Thou mayst prove false. At lovers' perjuries,
They say, Jove laughs. O gentle Romeo,
If thou dost love, pronounce it faithfully.
Or if thou think’st I am too quickly won,
I’ll frown and be perverse and say thee nay,
So thou wilt woo. But else, not for the world.
In truth, fair Montague, I am too fond,
And therefore thou mayst think my 'havior light.
But trust me, gentleman, I’ll prove more true
Than those that have more coying to be strange.
I should have been more strange, I must confess,
But that thou overheard’st, ere I was 'ware,
My true love’s passion. Therefore pardon me,
And not impute this yielding to light love,
Which the dark night hath so discovered. (II.ii.85-106)

I love the blush in the monologue, which as I had written earlier, showcases shyness and represents the dichotomy between sexual desire and the need to hold onto chastity and female honor.

9.    The Naughtiest Girl series by Enid Blyton

When I was a child, Enid Blyton was my favorite author! I remember saying when I was ten years old, that I wish that I could disappear into the land of Enid Blyton—a land where everything is ideal and the good are always celebrated and the bad are always frowned upon. I even found later that there was a Facebook group dedicated to those that wish that they were in the land of one of Enid Blyton’s books! The Naughtiest Girl series is my favorite of the Blyton books. It is about a charming, delightful girl, Elizabeth Allen who has a naughty nature and hot temper, but a heart of gold and is very clever and talented. In the books, is discovered by her classmates that Elizabeth can be both kind and unkind, foolish and wise, and impatient and patient and that they all know that she always tries to be fair, just, and loyal. Her friend, Julian says at the end of The Naughtiest Girl is a Monitor, “Funny person, aren’t you? The naughtiest girl in school, the best girl in school. Worst enemy, best friend. No matter, who you are, you’re always our Elizabeth, and we’re proud of you!” I liked the books a lot because I related a lot to her. I also am full of complexities and polarities like Elizabeth. I always wished to have such a strong presence as her, but unfortunately in my school days, I had a very low profile. I also like that I learned a lot about English boarding school in these books. It made me wish to go to boarding school.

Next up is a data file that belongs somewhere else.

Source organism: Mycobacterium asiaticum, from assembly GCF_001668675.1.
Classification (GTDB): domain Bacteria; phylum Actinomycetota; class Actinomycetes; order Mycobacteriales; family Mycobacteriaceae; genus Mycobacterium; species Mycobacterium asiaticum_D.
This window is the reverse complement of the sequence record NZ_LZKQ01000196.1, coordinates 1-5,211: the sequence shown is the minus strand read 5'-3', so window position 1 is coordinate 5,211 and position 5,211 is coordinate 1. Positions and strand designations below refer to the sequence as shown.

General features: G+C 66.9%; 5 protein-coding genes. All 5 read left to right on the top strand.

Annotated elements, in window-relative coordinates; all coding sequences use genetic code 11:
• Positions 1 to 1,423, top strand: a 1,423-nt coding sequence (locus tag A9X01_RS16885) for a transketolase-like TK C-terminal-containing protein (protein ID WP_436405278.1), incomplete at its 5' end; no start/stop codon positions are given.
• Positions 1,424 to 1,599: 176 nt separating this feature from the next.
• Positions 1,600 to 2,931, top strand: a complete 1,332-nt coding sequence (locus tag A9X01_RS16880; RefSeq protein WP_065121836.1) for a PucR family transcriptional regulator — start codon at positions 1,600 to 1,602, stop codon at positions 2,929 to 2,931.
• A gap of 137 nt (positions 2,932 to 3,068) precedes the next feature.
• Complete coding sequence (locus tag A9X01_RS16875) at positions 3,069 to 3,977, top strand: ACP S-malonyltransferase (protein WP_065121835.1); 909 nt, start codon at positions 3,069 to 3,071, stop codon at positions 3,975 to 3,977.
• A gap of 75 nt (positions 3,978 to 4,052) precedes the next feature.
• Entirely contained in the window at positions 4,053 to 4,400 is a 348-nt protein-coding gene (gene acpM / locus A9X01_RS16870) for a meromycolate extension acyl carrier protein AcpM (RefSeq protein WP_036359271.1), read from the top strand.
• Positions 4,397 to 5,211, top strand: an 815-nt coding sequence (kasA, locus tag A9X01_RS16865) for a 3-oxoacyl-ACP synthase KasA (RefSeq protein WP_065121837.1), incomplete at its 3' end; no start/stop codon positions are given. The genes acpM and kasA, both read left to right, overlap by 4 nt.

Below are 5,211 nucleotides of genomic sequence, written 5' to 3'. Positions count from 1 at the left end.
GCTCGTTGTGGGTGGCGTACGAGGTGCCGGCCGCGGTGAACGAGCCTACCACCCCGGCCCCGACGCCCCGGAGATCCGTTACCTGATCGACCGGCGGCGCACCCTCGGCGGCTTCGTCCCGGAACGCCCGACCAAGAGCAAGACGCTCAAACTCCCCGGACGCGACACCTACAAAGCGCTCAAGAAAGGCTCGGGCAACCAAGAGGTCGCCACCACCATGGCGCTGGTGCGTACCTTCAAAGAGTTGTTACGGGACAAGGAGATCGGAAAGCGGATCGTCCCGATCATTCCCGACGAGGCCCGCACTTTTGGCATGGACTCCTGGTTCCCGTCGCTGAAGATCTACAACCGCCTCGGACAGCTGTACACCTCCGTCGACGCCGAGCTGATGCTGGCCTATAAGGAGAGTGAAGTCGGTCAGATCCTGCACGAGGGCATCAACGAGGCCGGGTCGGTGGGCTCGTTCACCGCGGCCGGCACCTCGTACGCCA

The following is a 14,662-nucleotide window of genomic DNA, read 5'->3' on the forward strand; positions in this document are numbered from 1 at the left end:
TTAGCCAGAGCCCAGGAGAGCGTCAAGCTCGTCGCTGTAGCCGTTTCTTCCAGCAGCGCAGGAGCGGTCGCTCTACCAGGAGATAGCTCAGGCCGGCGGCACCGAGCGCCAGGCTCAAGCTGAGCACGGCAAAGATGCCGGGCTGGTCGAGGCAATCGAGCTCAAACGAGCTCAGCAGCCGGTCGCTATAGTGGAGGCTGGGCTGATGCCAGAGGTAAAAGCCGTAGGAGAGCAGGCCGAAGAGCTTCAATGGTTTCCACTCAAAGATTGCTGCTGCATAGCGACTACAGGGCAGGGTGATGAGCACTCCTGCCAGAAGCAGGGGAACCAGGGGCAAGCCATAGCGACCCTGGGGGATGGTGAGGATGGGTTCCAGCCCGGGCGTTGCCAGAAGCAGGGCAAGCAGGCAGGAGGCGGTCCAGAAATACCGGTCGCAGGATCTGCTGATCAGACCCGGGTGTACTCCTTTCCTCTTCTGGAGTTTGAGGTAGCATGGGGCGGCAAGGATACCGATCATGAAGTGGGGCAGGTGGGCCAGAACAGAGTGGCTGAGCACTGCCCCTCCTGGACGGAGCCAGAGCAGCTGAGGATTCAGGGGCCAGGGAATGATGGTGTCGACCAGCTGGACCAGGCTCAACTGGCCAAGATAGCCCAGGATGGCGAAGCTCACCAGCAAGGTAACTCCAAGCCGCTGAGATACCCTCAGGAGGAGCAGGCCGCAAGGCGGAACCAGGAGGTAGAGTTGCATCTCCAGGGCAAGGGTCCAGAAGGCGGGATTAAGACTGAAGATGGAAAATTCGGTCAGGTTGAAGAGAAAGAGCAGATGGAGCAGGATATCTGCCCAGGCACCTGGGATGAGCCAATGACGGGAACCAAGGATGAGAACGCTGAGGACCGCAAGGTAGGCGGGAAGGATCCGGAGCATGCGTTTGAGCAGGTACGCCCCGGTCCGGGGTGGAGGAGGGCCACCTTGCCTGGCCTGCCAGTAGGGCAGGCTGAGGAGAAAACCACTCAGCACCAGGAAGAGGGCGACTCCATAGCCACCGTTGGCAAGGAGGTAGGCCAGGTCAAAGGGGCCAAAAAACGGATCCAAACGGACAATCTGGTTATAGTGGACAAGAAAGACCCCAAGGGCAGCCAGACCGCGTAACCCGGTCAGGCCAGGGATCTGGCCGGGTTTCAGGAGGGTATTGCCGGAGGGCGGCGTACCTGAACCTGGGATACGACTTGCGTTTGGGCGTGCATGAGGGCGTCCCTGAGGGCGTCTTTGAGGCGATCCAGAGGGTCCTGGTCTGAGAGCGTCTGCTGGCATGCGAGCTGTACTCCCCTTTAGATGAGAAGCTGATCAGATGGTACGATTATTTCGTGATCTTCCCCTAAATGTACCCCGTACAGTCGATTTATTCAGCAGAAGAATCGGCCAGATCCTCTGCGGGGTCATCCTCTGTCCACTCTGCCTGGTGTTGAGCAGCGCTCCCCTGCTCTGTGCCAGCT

10. The Hundred Dresses by Eleanor Estes

 I first came across an adaptation of The Hundred Dresses in an American Girl magazine when I was a ten year-old fifth-grader. However, when I read the actual book that same year when I was staying at the library while my parents were at work, it made a big difference. I particularly remember fondly the title of one chapter, “A Bright Blue Day.” The story is about a poor girl, Wanda, who is mocked by her classmates for her claim that she has one hundred dresses at home, but in the end, she ends up being the winner of a contest where she designs one hundred dresses!

I really liked that book a lot because throughout my childhood, I was like Wanda—a painfully shy misfit who was made fun of. I love that the book has a surprise at the end where Wanda excels in something! I always wish that I could have excelled in something and shone as a star.